On March 26, 1973, the Boston Globe published a blurb no more than three inches long: “Rape center opens today.” The headline caught the eye of a man who had taken his coworker to the hospital and police after an assault the night before.
He told his coworker, “you have to call these people.”
Dory Cote was the first person to call the Boston Area Rape Crisis Center hotline. When she called, she was ready for a conversation similar to her experiences at the emergency room and police station, which were marked by lots of detailed and unpleasant questions about the assault.
“I think my expectation was probably that there would be more of the same,” Dory said. “And it just wasn’t at all. That was such a relief.”
“There was somebody there who was compassionate and understood about rape and didn’t retrigger me in any kind of way,” Dory said of the volunteer who answered the phone. “There was no doubt in my mind that she believed me. And I didn’t have to prove anything to her about the truth of what had happened.”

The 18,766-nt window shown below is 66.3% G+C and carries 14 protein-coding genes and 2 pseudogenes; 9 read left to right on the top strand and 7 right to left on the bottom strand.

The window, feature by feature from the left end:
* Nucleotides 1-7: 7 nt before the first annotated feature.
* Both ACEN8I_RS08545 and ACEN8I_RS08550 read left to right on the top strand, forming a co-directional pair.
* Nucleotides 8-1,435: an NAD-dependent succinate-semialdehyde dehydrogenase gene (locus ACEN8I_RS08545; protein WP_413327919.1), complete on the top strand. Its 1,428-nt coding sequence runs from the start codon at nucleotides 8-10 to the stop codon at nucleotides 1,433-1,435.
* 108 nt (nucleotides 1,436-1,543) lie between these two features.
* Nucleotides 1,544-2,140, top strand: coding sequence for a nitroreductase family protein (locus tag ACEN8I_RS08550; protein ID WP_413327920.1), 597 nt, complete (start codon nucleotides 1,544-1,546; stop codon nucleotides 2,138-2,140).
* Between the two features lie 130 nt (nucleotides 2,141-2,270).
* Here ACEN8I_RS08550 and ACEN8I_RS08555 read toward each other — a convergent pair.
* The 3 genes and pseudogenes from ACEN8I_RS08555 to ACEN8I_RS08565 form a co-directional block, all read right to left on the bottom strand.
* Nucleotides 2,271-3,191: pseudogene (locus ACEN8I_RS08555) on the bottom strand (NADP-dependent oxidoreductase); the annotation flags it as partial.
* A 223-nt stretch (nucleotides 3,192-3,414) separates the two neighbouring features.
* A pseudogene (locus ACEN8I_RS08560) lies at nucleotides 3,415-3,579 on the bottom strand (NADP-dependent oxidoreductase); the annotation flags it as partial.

Her first call to BARCC was the first of many and led to her participation in support groups, court counseling, and eventually a volunteer position at BARCC.
“That one hotline call really led to me being supported in ways that I wouldn’t have imagined,” Dory said.
Part of Dory’s healing process was to turn her outrage into action. More than a year after her first call, she began answering calls on the hotline.
“There was a lot of goodness that came from being on the hotline. To know that I could be of help to somebody, that I could be the voice on the other end of the line.”
Dory has stayed connected to BARCC in a variety of ways over the past 45 years, and memories of BARCC’s first office—a tiny room out of the Cambridge Women’s Center—have stayed with her.
“I could walk into that building at anytime and there was always someone there to greet me, to support me, to hear me, to let me express my rage, to let me express my grief without judgement,” she said. “And that, from my perspective, at my age, 45 years later, I know that saved my life.”